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Johnson & Johnson, P&G to Halt Use of Microbeads in Beauty Products

Image credit: 5 Gyres

Johnson & Johnson has started to phase out the use of polyethylene microbeads in beauty products, and is working on an eco-friendly alternative, after activists from environmental group the 5 Gyres Institute found large amounts of the beads in the Great Lakes.

Microbeads are used in beauty products as a means of scrubbing away dead skin. After being washed down the drain, the plastic beads are too small to be adequately captured by wastewater treatment and end up in rivers, lakes and the ocean.

Last summer, researchers from 5 Gyres trawled lakes Erie, Huron and Superior and collected large amounts of the round pellets that “matched the same size, color, texture and shape of the microbeads found in popular consumer products," the group's executive director, Marcus Eriksen told Reuters. He also said the group plans to publish the research in a peer-reviewed journal later this year.

The organization presented the results to Johnson & Johnson and Procter & Gamble, which prompted J&J’s pledge to eliminate the material from its products. P&G says it will phase out microbeads in products by 2017, according to Eriksen.

5 Gyres says the microbeads can be mistaken for food by fish and ingested, which can later be ingested by humans. There currently is no practical way to remove the particles from the lakes, according to Eriksen. It also is unknown how long the particles can last.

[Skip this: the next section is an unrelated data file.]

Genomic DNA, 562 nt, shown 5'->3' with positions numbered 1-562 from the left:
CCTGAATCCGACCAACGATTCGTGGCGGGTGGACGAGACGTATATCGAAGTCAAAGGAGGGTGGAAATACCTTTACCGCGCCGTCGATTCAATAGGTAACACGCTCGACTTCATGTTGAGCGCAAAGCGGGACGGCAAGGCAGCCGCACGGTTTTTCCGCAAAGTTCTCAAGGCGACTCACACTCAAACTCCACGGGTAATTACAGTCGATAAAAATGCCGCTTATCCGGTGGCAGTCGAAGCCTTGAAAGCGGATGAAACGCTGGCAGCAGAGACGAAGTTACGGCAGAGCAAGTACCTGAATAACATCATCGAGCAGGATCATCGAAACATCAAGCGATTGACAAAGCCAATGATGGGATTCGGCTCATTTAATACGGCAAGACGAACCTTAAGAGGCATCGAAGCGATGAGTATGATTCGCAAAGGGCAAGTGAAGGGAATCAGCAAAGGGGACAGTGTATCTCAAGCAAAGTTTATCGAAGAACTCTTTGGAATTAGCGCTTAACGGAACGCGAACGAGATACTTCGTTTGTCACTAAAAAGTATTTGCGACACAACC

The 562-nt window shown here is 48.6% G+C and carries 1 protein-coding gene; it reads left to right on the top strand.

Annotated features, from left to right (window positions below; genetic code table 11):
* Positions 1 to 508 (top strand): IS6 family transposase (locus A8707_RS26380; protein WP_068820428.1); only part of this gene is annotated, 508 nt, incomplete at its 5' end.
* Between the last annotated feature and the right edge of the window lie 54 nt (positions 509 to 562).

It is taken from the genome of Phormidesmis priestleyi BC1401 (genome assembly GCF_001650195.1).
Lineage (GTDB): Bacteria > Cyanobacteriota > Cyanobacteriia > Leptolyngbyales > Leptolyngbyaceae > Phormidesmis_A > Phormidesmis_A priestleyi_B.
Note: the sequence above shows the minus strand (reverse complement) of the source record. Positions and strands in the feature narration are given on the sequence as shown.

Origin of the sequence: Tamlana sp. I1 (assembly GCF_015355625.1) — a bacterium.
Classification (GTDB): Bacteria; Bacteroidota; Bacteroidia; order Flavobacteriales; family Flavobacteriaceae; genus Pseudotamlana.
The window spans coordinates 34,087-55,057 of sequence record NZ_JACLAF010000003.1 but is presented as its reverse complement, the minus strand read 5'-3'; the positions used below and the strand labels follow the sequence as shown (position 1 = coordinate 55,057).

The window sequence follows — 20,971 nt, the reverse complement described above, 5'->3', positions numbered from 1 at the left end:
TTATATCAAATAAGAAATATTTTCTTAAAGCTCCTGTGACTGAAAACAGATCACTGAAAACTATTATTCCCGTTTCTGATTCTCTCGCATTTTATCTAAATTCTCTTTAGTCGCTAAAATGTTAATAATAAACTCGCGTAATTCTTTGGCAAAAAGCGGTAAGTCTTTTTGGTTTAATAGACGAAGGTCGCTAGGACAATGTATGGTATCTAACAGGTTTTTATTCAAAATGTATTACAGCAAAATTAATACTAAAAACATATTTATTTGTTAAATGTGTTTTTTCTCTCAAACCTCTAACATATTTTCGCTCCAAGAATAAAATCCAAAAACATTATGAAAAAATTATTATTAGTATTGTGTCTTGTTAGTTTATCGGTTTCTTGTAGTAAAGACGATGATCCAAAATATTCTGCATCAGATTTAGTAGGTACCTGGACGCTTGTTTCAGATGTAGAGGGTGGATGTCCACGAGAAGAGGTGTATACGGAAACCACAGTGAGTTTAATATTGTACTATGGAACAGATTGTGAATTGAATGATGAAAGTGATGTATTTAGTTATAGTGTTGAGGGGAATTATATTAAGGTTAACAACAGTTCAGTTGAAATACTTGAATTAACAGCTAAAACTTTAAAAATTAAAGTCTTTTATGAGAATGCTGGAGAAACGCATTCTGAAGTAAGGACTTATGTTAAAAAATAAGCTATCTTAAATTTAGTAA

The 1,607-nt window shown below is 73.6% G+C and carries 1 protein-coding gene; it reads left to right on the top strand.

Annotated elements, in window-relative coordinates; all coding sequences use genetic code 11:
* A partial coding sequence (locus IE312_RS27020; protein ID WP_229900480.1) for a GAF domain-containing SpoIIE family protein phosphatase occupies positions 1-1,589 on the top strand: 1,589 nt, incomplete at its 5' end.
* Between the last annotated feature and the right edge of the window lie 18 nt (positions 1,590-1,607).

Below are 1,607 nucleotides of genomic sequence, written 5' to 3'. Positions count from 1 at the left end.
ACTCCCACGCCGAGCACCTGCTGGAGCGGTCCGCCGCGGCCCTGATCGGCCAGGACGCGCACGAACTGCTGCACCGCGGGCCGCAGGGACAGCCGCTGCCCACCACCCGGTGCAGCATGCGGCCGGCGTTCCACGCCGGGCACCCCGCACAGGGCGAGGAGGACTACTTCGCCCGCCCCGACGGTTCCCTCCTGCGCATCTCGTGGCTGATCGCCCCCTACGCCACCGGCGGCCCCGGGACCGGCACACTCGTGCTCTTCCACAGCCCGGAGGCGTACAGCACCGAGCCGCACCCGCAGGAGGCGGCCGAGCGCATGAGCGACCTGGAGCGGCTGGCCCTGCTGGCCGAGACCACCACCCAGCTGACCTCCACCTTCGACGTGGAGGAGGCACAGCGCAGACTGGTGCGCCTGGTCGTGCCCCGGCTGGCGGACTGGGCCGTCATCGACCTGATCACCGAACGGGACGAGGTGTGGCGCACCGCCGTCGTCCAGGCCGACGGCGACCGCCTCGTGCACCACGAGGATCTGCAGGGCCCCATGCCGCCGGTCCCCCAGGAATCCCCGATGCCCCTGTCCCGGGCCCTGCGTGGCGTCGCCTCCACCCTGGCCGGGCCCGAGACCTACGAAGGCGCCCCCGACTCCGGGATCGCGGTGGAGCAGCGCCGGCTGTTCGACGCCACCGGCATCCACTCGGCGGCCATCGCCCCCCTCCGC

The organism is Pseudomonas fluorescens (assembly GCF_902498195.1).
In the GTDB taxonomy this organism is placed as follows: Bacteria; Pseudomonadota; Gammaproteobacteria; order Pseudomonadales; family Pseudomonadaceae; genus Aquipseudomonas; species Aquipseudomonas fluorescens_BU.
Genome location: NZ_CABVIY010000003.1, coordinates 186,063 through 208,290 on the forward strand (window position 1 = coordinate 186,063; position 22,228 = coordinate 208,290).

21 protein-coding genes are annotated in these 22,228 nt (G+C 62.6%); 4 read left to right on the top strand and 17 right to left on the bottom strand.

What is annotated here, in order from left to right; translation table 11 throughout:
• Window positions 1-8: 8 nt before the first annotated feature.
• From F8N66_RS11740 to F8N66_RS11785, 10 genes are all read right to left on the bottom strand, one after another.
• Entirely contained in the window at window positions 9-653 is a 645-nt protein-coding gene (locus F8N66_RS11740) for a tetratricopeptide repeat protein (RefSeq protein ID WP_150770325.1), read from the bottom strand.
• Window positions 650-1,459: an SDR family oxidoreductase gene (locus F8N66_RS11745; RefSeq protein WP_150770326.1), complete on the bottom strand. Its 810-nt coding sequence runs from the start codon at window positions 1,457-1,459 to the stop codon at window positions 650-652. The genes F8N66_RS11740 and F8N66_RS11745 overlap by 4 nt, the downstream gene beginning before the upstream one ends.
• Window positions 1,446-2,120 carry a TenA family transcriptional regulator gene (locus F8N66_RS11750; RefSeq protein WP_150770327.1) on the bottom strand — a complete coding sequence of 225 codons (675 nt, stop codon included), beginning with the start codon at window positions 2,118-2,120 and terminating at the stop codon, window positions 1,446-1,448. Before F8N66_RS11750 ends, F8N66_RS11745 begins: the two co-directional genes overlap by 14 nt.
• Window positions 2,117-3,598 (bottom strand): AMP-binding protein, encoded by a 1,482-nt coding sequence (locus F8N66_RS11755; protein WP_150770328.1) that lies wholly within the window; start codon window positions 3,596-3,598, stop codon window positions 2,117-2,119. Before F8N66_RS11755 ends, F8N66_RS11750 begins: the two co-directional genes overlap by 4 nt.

To raise awareness and encourage companies to remove harmful plastics from their products, 5 Gyres has launched a consumer petition campaign called "Get Plastic Off My Face and Out of My Water Now!"

Last August, Johnson & Johnson announced plans to remove several potentially harmful chemicals such as formaldehyde from its line of adult consumer products by the end of 2015. The company also pledged last November to remove specific chemicals from its baby products, such as Johnson baby shampoo, by the end of this year.

Johnson & Johnson will phase out formaldehyde-releasing preservatives, which release trace quantities of methylene glycol, in addition to triclosan, a common antibacterial ingredient, and 1,4 dioxane, a byproduct of the process that makes cleansers mild and non-irritating.


Based in San Francisco, Mike Hower is a writer, thinker and strategic communicator that revels in driving the conversation at the intersection of sustainability, tech, politics and law. He studied Political Science and History at the University of California, Davis… [Read more about Mike Hower]


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